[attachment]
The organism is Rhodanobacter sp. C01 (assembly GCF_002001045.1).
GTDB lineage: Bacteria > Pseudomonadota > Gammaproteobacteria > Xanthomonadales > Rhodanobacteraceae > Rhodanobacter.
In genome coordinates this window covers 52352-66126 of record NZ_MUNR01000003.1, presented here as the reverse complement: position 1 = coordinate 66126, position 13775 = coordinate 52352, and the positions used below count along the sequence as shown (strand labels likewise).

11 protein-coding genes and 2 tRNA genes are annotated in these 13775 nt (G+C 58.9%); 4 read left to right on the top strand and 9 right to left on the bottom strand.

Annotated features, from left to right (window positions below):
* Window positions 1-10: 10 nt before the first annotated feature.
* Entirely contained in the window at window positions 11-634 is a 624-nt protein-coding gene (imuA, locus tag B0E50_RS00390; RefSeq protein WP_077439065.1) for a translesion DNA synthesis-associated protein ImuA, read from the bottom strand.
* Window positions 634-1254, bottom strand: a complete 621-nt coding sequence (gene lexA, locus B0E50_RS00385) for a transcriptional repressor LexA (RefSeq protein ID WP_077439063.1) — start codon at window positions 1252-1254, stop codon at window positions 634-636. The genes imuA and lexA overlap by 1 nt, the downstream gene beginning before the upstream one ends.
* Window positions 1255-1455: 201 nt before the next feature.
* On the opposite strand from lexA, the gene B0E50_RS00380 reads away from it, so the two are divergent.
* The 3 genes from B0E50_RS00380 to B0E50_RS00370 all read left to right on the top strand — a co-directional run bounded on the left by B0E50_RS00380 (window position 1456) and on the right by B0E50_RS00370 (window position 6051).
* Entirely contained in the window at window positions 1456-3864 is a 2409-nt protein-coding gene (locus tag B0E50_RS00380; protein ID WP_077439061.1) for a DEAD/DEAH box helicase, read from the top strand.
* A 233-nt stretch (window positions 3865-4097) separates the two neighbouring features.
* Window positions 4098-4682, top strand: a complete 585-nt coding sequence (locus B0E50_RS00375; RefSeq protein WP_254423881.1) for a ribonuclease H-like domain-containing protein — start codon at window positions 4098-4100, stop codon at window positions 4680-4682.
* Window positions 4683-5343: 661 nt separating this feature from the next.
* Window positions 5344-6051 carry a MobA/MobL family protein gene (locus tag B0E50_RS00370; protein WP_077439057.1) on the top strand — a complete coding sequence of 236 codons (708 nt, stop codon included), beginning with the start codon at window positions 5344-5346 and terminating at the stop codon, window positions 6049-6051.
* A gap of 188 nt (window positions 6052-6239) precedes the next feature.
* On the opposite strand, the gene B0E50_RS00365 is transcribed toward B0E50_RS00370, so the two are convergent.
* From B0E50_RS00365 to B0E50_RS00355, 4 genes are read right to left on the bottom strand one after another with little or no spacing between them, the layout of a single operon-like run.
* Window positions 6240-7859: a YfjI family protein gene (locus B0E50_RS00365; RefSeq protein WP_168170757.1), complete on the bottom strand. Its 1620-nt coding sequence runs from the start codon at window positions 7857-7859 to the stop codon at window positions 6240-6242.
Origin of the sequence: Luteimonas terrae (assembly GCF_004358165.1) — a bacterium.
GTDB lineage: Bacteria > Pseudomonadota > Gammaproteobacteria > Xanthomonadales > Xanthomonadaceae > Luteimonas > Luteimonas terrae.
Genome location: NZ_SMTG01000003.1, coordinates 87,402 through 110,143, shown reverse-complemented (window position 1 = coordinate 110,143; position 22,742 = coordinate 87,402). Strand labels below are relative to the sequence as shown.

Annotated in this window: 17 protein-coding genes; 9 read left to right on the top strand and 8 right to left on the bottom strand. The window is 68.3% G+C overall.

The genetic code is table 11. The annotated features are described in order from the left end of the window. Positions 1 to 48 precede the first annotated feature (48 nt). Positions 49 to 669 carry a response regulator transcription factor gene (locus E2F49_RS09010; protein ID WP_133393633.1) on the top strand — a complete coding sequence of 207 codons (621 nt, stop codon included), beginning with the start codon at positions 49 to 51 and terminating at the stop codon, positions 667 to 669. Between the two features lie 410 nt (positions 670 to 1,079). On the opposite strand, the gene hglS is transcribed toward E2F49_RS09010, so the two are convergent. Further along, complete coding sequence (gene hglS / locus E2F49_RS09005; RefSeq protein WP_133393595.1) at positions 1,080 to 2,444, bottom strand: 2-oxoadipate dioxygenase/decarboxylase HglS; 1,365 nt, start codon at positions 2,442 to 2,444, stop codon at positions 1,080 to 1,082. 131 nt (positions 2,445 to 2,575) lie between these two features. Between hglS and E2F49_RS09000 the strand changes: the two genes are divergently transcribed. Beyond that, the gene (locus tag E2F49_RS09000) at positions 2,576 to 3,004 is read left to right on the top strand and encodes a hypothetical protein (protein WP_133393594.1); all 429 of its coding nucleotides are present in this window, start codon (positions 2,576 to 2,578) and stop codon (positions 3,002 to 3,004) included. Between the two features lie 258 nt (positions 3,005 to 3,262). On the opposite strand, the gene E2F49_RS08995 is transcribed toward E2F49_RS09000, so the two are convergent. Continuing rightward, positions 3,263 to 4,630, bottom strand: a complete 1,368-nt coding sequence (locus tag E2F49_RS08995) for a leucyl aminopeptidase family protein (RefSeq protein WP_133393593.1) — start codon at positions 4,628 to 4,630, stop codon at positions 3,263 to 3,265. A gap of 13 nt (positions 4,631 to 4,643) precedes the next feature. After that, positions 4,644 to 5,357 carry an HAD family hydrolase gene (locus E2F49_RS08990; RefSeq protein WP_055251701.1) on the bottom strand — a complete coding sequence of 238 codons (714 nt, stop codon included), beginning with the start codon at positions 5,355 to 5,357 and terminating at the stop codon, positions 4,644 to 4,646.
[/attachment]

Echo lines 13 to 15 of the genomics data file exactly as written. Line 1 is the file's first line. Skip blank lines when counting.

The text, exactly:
* A 233-nt stretch (window positions 3865-4097) separates the two neighbouring features.
* Window positions 4098-4682, top strand: a complete 585-nt coding sequence (locus B0E50_RS00375; RefSeq protein WP_254423881.1) for a ribonuclease H-like domain-containing protein — start codon at window positions 4098-4100, stop codon at window positions 4680-4682.
* Window positions 4683-5343: 661 nt separating this feature from the next.